"This is a dump," sniffed Sally Kanchugar, a Democrat running for the County Council.

Indeed it was. She and John Menke, seeking the Democratic nomination for county executive, were staging a press conference beside heaps of trash at the county landfill in Rockville to announce their environmental policies.

As the aroma of garbage was spread and intensified by a penetrating breeze, Menke and Kanchugar, who have allied on a "ticket," proposed a 12-point environmental program including, naturally, a plan to bury such dumps.

They shouted their porposals over the din amid swirls of dust as trucks dumped their refuse, building the mountains of trash higher on two sides of the grassy plot where the candidates stood.

The roads to the press conference and been muddy and dominated by dump trucks. Afterward, the candidates served limonade and cookies, althought the air was heavy with the stench of decay. A few reporters weren't hungry and turned away.

Menke said the chooses the sites of his campaign announcements "to connect the scene with the substance."

With the primary election only five weeks away. Menke and his opponents are zeroing in on what their strategists say is their most important task: getting their names around. Their campaign gimmicks are aimed at just that, and in the words of one strategist, "little is too schlocky for the voters."

"In a primary campaign, everyone has a name recognition problem, so they must use flair to call attention to themselves, especially when it's summer and no one is listening," said William Bradford, a member of the county Democratic Central Committee.

So, while Menke is hoding a press conference at the dump. State Sen. Charles Gilchrist, another executive contender, may be blad-handing prospective voters in rush-hour traffic jams. And Royce Hanson, the planning board chairman also running for executive, is distributing recipes for the "Hanson for Executive Cookie."

"It's a good cookie, and it's a identification thing," said Hanson. He used the same old-family recipe in 1964 in his unsuccessful "Hanson-for-Congress" race. "It's gone through several metamorphoses." he said.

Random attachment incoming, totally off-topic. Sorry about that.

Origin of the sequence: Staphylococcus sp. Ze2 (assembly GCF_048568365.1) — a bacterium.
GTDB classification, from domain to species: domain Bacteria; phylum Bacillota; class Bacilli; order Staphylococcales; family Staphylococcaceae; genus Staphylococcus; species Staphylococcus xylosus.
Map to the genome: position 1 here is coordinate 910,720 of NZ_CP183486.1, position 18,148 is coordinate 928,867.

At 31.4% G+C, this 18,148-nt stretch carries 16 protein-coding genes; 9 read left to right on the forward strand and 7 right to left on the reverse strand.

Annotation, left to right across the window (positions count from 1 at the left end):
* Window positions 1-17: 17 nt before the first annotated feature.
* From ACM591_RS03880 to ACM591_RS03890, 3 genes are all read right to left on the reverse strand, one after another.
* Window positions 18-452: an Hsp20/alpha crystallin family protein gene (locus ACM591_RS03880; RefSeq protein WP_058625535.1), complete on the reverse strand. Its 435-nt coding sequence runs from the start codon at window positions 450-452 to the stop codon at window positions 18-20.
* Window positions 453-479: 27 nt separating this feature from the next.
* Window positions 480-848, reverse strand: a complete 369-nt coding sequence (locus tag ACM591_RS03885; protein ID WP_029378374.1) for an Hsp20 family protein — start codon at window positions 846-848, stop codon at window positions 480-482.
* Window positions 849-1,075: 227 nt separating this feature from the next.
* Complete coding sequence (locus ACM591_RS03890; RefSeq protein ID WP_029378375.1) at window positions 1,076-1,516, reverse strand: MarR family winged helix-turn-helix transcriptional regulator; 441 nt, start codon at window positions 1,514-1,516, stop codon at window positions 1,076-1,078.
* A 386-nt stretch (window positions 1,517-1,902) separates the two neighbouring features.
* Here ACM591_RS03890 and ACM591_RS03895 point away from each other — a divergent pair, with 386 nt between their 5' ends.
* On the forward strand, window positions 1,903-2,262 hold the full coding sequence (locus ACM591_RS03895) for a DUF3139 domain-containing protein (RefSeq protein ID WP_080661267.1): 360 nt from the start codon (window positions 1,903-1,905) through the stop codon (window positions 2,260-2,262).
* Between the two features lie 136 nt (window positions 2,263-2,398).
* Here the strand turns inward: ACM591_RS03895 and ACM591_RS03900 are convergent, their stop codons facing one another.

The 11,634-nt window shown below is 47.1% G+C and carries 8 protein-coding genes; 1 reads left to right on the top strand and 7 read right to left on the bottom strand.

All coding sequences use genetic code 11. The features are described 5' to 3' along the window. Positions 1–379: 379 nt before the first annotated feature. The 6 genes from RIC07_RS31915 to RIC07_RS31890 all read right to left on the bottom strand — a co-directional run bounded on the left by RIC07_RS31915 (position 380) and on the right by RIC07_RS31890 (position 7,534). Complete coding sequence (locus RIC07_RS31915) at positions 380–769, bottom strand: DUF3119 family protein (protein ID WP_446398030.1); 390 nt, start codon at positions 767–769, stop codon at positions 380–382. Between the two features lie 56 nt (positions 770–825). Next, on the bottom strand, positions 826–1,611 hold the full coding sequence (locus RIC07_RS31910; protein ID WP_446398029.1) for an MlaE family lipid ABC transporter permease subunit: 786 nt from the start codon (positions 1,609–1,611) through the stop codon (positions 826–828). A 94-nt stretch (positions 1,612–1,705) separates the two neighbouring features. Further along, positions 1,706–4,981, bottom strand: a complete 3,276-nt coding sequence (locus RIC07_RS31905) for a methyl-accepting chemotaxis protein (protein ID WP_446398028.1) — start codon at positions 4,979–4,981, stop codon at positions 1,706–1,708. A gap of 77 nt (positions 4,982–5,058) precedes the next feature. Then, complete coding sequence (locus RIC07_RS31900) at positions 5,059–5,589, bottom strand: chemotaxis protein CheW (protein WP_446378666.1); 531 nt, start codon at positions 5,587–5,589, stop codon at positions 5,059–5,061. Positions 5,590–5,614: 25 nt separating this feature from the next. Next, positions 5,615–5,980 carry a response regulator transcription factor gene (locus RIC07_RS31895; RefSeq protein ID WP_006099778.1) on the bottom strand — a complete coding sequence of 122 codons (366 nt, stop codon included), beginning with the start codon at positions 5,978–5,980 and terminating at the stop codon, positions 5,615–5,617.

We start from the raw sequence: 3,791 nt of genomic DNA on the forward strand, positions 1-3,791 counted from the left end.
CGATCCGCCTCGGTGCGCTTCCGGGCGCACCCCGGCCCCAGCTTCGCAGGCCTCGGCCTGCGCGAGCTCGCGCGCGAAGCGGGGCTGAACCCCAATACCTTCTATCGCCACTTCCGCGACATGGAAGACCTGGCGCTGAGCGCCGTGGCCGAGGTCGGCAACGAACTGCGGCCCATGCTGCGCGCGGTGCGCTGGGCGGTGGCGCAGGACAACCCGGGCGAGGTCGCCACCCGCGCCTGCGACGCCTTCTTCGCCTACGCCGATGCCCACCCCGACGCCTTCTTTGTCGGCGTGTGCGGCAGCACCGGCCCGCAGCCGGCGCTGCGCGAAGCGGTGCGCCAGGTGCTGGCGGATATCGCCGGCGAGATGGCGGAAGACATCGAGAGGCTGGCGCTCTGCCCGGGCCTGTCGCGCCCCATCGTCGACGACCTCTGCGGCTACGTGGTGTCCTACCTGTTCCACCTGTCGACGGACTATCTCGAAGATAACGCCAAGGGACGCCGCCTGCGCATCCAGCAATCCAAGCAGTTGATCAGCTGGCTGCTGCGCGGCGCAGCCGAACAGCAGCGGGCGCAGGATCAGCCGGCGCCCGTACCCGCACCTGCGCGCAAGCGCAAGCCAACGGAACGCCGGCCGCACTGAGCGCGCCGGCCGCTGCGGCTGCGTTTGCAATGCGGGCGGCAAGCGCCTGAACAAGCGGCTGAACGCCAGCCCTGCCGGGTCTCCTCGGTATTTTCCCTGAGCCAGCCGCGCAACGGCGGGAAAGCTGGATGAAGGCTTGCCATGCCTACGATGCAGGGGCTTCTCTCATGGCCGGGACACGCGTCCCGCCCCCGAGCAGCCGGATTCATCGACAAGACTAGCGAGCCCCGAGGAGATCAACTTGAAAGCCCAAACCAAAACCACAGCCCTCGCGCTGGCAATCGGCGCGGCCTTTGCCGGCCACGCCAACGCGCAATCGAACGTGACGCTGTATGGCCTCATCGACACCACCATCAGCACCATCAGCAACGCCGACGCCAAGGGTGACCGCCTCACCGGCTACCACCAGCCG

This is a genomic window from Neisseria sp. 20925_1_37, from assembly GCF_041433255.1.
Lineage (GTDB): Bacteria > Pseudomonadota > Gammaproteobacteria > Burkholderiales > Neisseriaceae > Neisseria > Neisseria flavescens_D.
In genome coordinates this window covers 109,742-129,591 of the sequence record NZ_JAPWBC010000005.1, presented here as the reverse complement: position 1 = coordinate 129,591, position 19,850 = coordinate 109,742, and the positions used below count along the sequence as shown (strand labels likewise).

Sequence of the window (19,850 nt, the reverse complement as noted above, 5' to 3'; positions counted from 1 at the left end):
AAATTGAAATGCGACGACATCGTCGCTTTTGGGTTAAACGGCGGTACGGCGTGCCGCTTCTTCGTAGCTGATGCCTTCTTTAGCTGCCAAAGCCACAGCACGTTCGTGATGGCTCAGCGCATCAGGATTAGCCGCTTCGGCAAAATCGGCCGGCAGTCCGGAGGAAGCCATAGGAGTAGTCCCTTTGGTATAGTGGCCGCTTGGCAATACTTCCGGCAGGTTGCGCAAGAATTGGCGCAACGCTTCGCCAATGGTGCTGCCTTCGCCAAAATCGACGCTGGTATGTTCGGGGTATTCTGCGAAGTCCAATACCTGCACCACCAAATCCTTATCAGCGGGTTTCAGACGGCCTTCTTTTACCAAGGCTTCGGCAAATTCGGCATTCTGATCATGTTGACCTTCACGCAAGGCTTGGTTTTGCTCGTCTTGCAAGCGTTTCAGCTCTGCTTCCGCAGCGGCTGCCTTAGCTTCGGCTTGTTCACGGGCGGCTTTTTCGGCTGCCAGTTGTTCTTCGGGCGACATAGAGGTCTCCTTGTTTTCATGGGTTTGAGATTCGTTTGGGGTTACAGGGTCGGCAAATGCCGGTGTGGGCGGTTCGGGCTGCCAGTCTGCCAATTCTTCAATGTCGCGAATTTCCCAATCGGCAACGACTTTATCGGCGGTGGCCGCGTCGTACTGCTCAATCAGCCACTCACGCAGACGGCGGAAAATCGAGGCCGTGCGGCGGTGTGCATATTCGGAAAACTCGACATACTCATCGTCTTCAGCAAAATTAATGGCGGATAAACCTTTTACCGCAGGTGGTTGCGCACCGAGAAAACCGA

To be on the safe side. Hason had 25,000 recipes printed htis year.

One of Gilchrist's strategists. Stan Gilenhorn, latched on to the rush-hour hand-shaking after he computed that a candidate could reach 200 voters in one rush hour by catching them while stopped at left turns.

Yesterday, Gilchrist was at Rockville Pike and Nicholson Lane, "the perfect political intersection," according to Gildenhorn. "In the evening, the lights last three to four minutes and 12 to 15 cars back up at a time," he said.

In their press conference at the landfill, Menke and Kanehugar proposed that enviromental facilities, such as new sewage treatment plants and sludge sites, be placed on a countrywide master plan so that citizens would be "alerted" to refuse disposal facilities planned near their neighborhoods.

They also lent their support to two current county council proposals: a new plant that would serve anticipated sewage treatment needs for the next 20 years and a reservoir for water storage near Boyds. A new trash recycling facility, instead of more landfills, should be the "highest priority," they said. One proposed landfill location now under review by the State Health Department is near Kanchugar's Potomac residence.

Rather than an new multimillion-dollar sewage plant to meet present and future treatment demands. Hanson has proposed that the county repair leaky pipes, build a small experimental land treatment facility, extend the life of existing "interim" plants and "administer better than we have" the county's current sewer capacity.

Gilchrist said he too is not sure that we want to leap into building a big sewer treatment facility. "However, it is absolutely necessary," he added, to build a trash recycling facility, a proposal which, he said, is "being stalled by the county government."